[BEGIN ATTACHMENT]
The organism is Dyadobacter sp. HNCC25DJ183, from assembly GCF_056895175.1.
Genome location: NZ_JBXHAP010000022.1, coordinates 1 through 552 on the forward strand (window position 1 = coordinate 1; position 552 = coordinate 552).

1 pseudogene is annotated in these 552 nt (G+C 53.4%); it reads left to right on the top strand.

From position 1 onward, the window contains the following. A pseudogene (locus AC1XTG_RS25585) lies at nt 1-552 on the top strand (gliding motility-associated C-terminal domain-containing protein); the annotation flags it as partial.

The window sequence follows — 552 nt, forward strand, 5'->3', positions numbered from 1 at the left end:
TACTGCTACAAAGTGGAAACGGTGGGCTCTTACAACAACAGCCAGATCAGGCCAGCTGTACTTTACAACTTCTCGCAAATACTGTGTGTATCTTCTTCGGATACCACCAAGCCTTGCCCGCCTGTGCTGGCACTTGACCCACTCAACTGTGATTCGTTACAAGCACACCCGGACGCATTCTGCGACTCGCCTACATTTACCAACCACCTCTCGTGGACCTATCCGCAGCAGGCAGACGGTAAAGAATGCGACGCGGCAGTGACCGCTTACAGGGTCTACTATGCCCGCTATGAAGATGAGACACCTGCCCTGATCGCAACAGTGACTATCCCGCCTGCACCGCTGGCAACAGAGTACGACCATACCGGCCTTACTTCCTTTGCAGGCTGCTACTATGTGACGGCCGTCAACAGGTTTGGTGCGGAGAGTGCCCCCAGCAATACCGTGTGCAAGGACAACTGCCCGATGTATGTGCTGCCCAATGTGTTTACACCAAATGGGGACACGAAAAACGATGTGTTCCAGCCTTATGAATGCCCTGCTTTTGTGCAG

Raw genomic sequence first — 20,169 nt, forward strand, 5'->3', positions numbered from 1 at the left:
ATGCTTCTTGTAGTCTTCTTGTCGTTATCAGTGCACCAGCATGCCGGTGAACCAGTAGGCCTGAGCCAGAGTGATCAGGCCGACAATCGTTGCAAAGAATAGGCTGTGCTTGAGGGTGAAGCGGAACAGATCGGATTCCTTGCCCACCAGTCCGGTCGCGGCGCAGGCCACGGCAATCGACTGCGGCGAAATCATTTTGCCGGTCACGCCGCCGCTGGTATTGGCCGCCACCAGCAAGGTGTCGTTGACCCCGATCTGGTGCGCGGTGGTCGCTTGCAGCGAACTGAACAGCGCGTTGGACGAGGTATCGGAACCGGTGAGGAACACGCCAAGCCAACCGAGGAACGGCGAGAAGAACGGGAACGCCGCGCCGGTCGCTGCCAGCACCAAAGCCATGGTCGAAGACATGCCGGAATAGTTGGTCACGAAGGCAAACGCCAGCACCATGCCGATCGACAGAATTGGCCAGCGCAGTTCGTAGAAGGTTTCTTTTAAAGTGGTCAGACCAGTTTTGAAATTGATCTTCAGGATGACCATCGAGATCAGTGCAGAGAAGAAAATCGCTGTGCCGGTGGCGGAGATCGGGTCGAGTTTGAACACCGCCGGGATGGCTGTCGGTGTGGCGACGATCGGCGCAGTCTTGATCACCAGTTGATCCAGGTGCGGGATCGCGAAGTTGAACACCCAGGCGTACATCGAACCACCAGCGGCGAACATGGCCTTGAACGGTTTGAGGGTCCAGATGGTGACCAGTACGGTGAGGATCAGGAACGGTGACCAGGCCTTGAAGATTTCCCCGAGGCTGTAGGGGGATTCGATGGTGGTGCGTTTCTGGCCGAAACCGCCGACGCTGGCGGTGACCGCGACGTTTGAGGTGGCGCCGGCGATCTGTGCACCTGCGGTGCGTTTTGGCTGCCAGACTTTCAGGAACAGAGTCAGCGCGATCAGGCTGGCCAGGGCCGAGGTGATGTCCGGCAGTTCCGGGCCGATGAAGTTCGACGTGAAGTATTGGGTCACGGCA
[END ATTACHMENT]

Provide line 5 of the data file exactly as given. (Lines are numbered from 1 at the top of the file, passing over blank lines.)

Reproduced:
The window sequence follows — 552 nt, forward strand, 5'->3', positions numbered from 1 at the left end: